What I'm writing about today probably makes sense to you if you're following a low carb, grain free lifestyle. If you aren't, you might think I don't know very much about the pleasures of good food.
I'm not only a decent cook, but I've also eaten at enough fine restaurants in several different countries to know a thing or two about gastronomy. So please bear with me.
Hyperpalatability is currently a bit of a hot topic in several blogs I'm following. The idea is that many foods are engineered to bring you back for more, over and over again, and that this is a major underlying cause of obesity. David Kessler wrote an excellent book on the topic several years ago. It's titled The End of Overeating:Taking Control of the Insatiable American Appetite, and it's definitely worth reading. His theory is that sugar, salt and fat in combination are behind the obesity crisis.
Watch this video to get an idea of what he's getting at:
Contrast this to a diet largely devoid of sugars. When you stop adding refined sugar, wheat, potatoes, pasta, rice, etc to your plate, it almost certainly means less variety.
To the uninitiated, this appears boring, unappetizing, and even bland. I can see why so many people are completely turned off when they first learn about this way of losing weight.
The diet industry usually goes to great lengths to assure you that the particular diet or supplement they are selling still allows you plenty of variety. I even notice myself doing this in some of the posts I have written. Of course I can't speak for the diet industry, because they need to keep selling their products, and telling you that you'll lose weight by sacrificing palatability is probably not a great business model. But I have nothing to sell, and so I can afford to be honest.
And that's where the paradox comes in. You see, a little while after going low carb, you start realizing there is considerably more gustatory pleasure to be derived from good foods that are prepared more simply. After you stop physically craving sugars, you realize, if anything, that the carbs are a distraction, a cheap filler.
What is left is so enjoyable that you no longer feel the need to dress it up like you used to. For example, in our house, we enjoy our hamburgers so much that we eat them several times a week. Yet we make them with nothing more than a hand-formed patty of ground beef. The pastured eggs we eat so many of are also prepared really simply. Sometimes boiled, but more often cooked up in a quick omelette or a custard. There's little that beats the fine texture and flavour of a piece of well-poached salmon. We derive great pleasure from our vegetable garden. Although it isn't huge, it provides us with plenty of fresh seasonal produce to forage. This means we eat fewer cooked vegetables, but I often "catch" the kids with a handful of freshly picked pea pods, or a mouthful of parsley or arugula. It's not that we never add flavourings or dressings to our food, but when we do, they too are made with fewer ingredients.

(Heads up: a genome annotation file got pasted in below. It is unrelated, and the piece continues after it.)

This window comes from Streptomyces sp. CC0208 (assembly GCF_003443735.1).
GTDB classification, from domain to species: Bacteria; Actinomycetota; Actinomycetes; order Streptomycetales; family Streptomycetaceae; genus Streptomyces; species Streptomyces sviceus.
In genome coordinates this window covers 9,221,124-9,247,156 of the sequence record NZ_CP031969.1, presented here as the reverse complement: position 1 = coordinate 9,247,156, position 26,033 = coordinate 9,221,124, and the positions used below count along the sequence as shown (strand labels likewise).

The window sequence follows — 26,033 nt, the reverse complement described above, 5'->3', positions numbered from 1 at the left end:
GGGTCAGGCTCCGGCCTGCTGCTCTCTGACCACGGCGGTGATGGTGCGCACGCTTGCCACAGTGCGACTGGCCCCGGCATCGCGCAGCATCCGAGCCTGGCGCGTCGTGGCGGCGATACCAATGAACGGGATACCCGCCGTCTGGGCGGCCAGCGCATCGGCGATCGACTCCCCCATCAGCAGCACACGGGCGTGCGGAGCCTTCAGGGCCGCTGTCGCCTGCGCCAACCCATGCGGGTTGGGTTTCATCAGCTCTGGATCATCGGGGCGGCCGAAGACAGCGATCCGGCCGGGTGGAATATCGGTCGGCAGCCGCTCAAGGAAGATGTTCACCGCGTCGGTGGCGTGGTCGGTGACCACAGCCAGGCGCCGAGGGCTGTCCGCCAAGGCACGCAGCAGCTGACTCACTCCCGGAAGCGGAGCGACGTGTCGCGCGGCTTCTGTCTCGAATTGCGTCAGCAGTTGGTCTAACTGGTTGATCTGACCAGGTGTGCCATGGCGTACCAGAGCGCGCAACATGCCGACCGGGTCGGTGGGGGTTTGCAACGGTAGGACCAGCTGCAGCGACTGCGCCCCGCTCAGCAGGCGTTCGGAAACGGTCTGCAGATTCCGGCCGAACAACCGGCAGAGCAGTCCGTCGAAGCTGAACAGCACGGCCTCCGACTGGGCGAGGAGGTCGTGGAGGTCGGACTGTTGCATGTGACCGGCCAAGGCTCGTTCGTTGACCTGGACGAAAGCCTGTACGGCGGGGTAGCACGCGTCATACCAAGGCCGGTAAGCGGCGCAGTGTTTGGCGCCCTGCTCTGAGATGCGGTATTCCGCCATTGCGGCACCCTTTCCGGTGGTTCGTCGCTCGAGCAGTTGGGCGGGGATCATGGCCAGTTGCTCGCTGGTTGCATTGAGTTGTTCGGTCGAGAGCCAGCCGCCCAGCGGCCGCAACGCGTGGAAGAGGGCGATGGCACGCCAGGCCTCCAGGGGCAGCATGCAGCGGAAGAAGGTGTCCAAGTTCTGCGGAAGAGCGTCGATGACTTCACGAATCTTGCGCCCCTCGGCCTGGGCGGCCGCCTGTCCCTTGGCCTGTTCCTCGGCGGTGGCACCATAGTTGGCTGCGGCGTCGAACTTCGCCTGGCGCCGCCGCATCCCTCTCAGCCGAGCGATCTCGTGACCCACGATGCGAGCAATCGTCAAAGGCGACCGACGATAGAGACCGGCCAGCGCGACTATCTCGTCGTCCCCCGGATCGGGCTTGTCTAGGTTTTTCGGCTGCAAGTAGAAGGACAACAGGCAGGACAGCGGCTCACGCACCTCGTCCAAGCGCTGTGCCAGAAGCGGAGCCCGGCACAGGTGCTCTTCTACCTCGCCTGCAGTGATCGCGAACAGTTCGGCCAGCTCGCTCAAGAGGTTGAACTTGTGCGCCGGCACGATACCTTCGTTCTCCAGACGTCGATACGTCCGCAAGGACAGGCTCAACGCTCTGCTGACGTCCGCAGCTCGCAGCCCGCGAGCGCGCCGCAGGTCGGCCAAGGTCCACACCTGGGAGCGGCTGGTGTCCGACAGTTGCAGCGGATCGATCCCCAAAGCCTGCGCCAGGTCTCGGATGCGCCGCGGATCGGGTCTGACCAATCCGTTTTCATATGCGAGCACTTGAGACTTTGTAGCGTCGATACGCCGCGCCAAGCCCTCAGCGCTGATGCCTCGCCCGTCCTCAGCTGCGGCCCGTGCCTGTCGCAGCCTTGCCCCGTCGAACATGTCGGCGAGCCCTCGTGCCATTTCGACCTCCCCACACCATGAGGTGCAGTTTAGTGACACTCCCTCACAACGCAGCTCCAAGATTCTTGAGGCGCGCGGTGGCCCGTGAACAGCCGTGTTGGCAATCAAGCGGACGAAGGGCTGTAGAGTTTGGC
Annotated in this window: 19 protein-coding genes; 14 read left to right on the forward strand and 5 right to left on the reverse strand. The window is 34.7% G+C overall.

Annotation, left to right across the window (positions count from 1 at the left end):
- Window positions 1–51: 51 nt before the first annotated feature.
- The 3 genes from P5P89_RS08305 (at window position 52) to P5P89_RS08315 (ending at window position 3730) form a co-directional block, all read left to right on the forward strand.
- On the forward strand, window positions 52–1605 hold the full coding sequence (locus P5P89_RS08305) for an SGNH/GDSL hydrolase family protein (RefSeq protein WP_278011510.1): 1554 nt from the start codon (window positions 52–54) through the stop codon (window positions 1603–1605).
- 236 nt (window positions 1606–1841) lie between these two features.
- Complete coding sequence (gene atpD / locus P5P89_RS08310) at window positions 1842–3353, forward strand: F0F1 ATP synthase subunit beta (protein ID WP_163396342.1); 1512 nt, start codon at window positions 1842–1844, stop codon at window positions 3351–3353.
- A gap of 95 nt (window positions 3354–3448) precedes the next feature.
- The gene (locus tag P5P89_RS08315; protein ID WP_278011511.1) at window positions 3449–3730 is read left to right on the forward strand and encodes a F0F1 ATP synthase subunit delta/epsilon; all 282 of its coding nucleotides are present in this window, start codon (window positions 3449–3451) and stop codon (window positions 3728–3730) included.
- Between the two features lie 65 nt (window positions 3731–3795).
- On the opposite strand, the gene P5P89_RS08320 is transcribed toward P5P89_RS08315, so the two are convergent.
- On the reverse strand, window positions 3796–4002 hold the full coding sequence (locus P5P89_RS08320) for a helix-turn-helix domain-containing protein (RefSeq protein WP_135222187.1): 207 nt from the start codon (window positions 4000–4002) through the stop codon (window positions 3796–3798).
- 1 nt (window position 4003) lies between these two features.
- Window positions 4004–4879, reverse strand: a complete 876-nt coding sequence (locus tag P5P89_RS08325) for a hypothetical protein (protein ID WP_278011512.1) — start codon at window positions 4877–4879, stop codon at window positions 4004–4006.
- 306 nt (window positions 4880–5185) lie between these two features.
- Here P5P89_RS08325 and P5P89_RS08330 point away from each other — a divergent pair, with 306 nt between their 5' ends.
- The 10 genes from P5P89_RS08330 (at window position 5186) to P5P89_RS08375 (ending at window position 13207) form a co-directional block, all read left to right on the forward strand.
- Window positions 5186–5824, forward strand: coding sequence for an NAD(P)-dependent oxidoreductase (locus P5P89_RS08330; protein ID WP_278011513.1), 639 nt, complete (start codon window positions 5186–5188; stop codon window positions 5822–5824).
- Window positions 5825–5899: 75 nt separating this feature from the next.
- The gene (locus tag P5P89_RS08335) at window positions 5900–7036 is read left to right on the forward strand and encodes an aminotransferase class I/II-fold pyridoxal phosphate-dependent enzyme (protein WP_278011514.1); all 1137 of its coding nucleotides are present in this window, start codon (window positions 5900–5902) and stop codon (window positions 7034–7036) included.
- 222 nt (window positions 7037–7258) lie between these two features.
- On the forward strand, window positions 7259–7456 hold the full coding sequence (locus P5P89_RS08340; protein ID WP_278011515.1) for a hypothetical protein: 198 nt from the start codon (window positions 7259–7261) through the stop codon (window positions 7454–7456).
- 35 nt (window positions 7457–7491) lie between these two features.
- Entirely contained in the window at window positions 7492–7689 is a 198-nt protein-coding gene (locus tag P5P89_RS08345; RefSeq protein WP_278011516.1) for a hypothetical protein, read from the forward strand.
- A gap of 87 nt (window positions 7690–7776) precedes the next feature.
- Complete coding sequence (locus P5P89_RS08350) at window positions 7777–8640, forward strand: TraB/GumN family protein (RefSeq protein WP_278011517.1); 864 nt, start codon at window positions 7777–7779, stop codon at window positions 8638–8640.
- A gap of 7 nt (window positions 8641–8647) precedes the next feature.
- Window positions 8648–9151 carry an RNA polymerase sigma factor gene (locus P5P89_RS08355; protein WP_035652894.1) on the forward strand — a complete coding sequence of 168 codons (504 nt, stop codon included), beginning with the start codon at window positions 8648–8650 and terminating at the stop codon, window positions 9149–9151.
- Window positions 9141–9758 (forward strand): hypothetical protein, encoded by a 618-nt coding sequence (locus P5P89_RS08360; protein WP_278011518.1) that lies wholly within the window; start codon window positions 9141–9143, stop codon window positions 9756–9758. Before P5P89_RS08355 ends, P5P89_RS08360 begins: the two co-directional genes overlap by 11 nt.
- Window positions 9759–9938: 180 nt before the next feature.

We've noticed our grocery cupboard is emptier than it used to be, but we don't feel we're lacking. I remember frequently feeling frustrated and bored on weekday evenings, facing a full grocery cupboard and being totally uninspired about what to cook for dinner. Why don't we feel that way any more?
This is what I think is going on: Carb-rich foods on their own are pretty bland. Would you be interested in eating oatmeal porridge for breakfast every morning, if you couldn't add anything to it? What about a bowl of rice for lunch every day or a plate of potatoes for dinner? A baked potato tastes so much better with a chunk of butter or a dollop of sour cream. And even so, most people wouldn't want baked potatoes every day. It seems to me that carb-rich foods are pretty boring on the whole, though dressed with proteins and fats, they quickly become hyperpalatable. You find yourself craving more every few hours, and most of us find it hard to stop even though we know we've had enough. People who eat a lot of fast food often experience this effect more strongly, but it also happens in households that never eat fast food. I definitely recognize a palatability pattern in the way we used to eat.
Cut out the sugars, and your system ratchets itself down to a different gear. Having something different or elaborate for dinner each evening no longer feels very important. You find yourself looking forward to a dish that previously may have seemed boring or bland, and it's easier to stick to reasonable portion sizes. It becomes much easier to say, in all sincerity, "Thank you, that was delicious. But now I'm full."
That's why I think this is a paradox.